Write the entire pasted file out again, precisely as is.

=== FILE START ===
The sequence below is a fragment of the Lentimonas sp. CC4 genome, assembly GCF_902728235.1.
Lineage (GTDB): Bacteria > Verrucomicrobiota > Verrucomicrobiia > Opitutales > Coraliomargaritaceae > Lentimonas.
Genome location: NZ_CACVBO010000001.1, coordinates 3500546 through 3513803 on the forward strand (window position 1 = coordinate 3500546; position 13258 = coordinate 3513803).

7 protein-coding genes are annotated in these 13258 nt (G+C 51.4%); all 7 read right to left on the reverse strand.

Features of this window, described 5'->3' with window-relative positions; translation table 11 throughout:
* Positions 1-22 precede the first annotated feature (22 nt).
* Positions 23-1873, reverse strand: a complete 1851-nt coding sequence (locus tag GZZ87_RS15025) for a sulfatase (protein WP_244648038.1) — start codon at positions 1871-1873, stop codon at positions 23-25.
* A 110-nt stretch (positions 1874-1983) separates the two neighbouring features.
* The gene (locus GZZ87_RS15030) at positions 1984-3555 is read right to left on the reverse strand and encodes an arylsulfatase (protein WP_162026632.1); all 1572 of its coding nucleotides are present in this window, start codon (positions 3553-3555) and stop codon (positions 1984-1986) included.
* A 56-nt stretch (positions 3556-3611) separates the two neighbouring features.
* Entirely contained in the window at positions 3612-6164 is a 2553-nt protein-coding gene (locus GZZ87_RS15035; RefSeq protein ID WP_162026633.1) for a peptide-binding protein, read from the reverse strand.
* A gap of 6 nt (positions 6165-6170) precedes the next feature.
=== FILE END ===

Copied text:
The sequence below is a fragment of the Lentimonas sp. CC4 genome, assembly GCF_902728235.1.
Lineage (GTDB): Bacteria > Verrucomicrobiota > Verrucomicrobiia > Opitutales > Coraliomargaritaceae > Lentimonas.
Genome location: NZ_CACVBO010000001.1, coordinates 3500546 through 3513803 on the forward strand (window position 1 = coordinate 3500546; position 13258 = coordinate 3513803).

7 protein-coding genes are annotated in these 13258 nt (G+C 51.4%); all 7 read right to left on the reverse strand.

Features of this window, described 5'->3' with window-relative positions; translation table 11 throughout:
* Positions 1-22 precede the first annotated feature (22 nt).
* Positions 23-1873, reverse strand: a complete 1851-nt coding sequence (locus tag GZZ87_RS15025) for a sulfatase (protein WP_244648038.1) — start codon at positions 1871-1873, stop codon at positions 23-25.
* A 110-nt stretch (positions 1874-1983) separates the two neighbouring features.
* The gene (locus GZZ87_RS15030) at positions 1984-3555 is read right to left on the reverse strand and encodes an arylsulfatase (protein WP_162026632.1); all 1572 of its coding nucleotides are present in this window, start codon (positions 3553-3555) and stop codon (positions 1984-1986) included.
* A 56-nt stretch (positions 3556-3611) separates the two neighbouring features.
* Entirely contained in the window at positions 3612-6164 is a 2553-nt protein-coding gene (locus GZZ87_RS15035; RefSeq protein ID WP_162026633.1) for a peptide-binding protein, read from the reverse strand.
* A gap of 6 nt (positions 6165-6170) precedes the next feature.